Nature – The best artist, but sometimes it interferes with the idea man, and because such an alliance appear surprising places. We offer you a selection of the most unusual parks in the world.
The park was started in 1958 by Luang Pu (Venerable Grandfather) Bunleua Sulilat. Luang Pu Bunleua Sulilat was a priest-shaman who integrated Hinduism and Buddhism. His unique perspective was influenced by a Hindu rishi under whom he studied in Vietnam. After the revolution in 1975, anxious about the repercussions of the rule of Pathet Lao, he fled from Laos to Thailand where he built another sculpture park, Sala Keoku in Nong Khai. Both parks are located right next to the Thai-Lao border (Mekong river), only a few kilometers apart from each other, and the tallest structures of the Buddha Park can actually be seen from the Thai side of Mekong.
The statues are made of reinforced concrete and are ornate, and sometimes bizarre, in design. The statues appear to be centuries old, though they are not. There are sculptures of humans, gods, animals, and demons. There are numerous sculptures of Buddha, characters of Buddhist beliefs like Avalokitesvara, and characters of Hindu lore, including Shiva, Vishnu, and Arjuna. These sculptures were presumably cast by unskilled workers under the supervision of Luang Pu Bunleua Sulilat. One notable sculpture resembles a giant pumpkin. It has three stories representing three levels – Hell, Earth and Heaven. Visitors can enter through an opening which is a mouth of a 3-metre-tall demon head (9.8 ft) and climb staircases from hell to heaven. Each story contains sculptures depicting the level. At the top, there is a vantage point where the entire park is visible. Another sculpture, an enormous 120-metre-long (390 ft) reclining Buddha, is also a park attraction.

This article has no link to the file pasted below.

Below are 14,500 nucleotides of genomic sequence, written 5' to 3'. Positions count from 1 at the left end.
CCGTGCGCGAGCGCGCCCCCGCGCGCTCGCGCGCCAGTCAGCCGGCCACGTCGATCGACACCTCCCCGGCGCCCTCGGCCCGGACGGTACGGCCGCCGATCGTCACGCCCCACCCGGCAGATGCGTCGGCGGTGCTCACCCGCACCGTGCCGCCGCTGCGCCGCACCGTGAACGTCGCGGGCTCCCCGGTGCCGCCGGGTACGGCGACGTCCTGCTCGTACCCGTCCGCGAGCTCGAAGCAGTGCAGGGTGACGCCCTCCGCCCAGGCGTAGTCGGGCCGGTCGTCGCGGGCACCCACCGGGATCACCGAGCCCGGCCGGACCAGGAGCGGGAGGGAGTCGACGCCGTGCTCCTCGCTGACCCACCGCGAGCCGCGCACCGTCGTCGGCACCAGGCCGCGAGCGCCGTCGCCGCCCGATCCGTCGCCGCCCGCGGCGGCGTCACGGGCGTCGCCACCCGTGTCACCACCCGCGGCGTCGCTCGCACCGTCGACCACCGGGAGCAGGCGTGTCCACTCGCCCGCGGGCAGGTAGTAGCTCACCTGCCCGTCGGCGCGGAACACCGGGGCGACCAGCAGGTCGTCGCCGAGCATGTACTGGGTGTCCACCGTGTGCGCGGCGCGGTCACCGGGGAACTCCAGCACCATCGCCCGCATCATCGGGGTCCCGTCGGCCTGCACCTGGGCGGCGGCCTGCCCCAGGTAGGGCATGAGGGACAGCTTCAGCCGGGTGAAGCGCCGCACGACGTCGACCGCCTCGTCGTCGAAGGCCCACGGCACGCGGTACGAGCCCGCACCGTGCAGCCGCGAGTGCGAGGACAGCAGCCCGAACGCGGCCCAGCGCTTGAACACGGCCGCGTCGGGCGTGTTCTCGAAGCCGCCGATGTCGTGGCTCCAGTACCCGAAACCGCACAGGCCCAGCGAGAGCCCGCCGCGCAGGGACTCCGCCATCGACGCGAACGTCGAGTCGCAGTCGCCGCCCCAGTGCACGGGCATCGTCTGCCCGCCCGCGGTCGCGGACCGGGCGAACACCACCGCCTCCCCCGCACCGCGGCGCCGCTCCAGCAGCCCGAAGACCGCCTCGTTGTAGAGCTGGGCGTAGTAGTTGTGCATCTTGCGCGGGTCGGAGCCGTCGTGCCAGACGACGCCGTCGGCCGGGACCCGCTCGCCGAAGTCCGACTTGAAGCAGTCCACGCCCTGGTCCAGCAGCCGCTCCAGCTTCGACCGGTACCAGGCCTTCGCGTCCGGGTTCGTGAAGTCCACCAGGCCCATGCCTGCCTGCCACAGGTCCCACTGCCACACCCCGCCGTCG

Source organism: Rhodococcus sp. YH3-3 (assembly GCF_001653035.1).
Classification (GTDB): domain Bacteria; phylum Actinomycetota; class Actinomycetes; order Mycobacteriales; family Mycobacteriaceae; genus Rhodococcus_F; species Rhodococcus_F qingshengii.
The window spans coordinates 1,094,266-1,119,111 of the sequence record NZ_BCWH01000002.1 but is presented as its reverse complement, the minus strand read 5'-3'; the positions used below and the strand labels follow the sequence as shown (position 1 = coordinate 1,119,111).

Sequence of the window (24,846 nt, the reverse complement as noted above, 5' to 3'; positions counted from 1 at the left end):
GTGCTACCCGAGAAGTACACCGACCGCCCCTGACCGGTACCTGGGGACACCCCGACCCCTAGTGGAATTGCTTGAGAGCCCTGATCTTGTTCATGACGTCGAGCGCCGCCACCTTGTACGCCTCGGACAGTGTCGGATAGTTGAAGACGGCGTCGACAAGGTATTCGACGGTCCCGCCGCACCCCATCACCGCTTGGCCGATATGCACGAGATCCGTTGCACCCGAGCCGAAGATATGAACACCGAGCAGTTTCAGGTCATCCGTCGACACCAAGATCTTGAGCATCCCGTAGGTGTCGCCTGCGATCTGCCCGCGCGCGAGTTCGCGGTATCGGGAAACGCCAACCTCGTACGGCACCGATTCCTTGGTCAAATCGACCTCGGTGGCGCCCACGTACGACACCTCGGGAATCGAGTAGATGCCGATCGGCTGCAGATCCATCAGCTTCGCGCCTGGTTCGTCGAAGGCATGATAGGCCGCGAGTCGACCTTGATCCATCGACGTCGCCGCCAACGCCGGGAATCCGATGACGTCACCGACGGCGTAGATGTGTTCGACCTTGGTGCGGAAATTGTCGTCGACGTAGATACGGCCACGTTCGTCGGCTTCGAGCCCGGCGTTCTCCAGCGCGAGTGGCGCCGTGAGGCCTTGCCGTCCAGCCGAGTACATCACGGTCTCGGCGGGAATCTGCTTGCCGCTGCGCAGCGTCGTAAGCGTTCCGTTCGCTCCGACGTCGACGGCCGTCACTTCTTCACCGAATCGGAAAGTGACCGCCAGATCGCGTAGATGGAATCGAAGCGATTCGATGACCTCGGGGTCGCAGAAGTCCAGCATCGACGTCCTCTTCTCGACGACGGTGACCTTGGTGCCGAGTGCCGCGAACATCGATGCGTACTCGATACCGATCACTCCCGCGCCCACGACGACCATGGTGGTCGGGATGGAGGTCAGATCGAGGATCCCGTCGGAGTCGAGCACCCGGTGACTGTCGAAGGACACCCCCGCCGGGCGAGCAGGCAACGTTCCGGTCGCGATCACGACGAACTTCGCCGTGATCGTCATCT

Grüner See (Green Lake) is a lake in Styria, Austria near the town of Tragöß. The lake is surrounded by the Hochschwab mountains and forests. The name "Green Lake" originated because of its emerald-green water. The clean and clear water comes from the snowmelt from the karst mountains and has a temperature of 6?7 °C (43?45 °F). During the winter, the lake is only 1?2 m deep and the surrounding area is used as a county park. However, during the spring, when the temperature rises and the snow melts, the basin of land below the mountains fills with water. The lake reaches its maximum depth of around 12 m from mid-May to June and is claimed to look the most beautiful at this time. In July, the water begins to recede.
The lake supports a variety of fauna such as snails, water fleas (Daphnia pulex), small crabs, fly larvae, and different species of trout (Salmo). The flora is not abundant because of the rocky bottom of the lake. Furthermore, the lake?s depth is variable since its inflow comes from snowmelt.
The lake is popular among divers who can observe the green meadows in the edge zone of the lake particularly in June when the water is at its highest. A bridge and a bench can also be found underwater.
90 minutes outside of Bangkok sits the Wang Saen Suk Hell Park, one of several "hell gardens" that can be found throughout Thailand. At this tourist destination, you can pack a picnic and ramble around the charming sculpture garden, which depicts sinners being eviscerated wholesale in the Buddhist underworld.
After all, nothing says "sunny weekend stroll" quite like statues of demons disemboweling the damned, arsonists transforming into snakes, and dogs eating a lost soul’s giant testicles. Also, if you’ve ever used birth control, there’s apparently a giant bloody vise waiting in the afterlife. (I’m not sure if dental dams qualify one for an eternity of squeezing.) Notes Fortean Times of this charming point of interest:
Around the giant sinners stand a further 21 life-size sinners, whose heads have been turned into various animals according to their misdeeds. Thieves are transformed into monkeys; the dishonest into toads; the corrupt into pigs […] Although often gruesome, Thailand’s hell gardens are popular weekend destinations for family days out. As well as an entertaining way of teaching strict morality, they also encourage donations as a form of merit-making to support the monks and the monasteries.